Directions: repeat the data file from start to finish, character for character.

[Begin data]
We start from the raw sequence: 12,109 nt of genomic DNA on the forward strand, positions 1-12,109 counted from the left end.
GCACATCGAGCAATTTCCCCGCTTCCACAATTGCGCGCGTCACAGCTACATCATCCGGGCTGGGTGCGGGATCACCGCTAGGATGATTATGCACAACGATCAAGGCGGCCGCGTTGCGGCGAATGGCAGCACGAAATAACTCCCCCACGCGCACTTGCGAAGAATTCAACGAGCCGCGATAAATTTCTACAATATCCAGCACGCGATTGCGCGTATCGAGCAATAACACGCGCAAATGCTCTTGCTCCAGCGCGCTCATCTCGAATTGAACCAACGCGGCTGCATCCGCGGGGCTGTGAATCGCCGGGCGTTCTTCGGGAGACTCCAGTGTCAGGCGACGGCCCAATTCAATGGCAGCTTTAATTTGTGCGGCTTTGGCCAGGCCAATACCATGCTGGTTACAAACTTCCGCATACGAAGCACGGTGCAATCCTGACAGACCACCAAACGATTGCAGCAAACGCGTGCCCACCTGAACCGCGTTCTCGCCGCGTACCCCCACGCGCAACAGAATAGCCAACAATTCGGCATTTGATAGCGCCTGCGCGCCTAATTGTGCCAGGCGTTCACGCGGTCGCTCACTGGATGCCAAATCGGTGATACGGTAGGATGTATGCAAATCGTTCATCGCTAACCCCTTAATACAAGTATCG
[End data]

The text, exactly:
We start from the raw sequence: 12,109 nt of genomic DNA on the forward strand, positions 1-12,109 counted from the left end.
GCACATCGAGCAATTTCCCCGCTTCCACAATTGCGCGCGTCACAGCTACATCATCCGGGCTGGGTGCGGGATCACCGCTAGGATGATTATGCACAACGATCAAGGCGGCCGCGTTGCGGCGAATGGCAGCACGAAATAACTCCCCCACGCGCACTTGCGAAGAATTCAACGAGCCGCGATAAATTTCTACAATATCCAGCACGCGATTGCGCGTATCGAGCAATAACACGCGCAAATGCTCTTGCTCCAGCGCGCTCATCTCGAATTGAACCAACGCGGCTGCATCCGCGGGGCTGTGAATCGCCGGGCGTTCTTCGGGAGACTCCAGTGTCAGGCGACGGCCCAATTCAATGGCAGCTTTAATTTGTGCGGCTTTGGCCAGGCCAATACCATGCTGGTTACAAACTTCCGCATACGAAGCACGGTGCAATCCTGACAGACCACCAAACGATTGCAGCAAACGCGTGCCCACCTGAACCGCGTTCTCGCCGCGTACCCCCACGCGCAACAGAATAGCCAACAATTCGGCATTTGATAGCGCCTGCGCGCCTAATTGTGCCAGGCGTTCACGCGGTCGCTCACTGGATGCCAAATCGGTGATACGGTAGGATGTATGCAAATCGTTCATCGCTAACCCCTTAATACAAGTATCG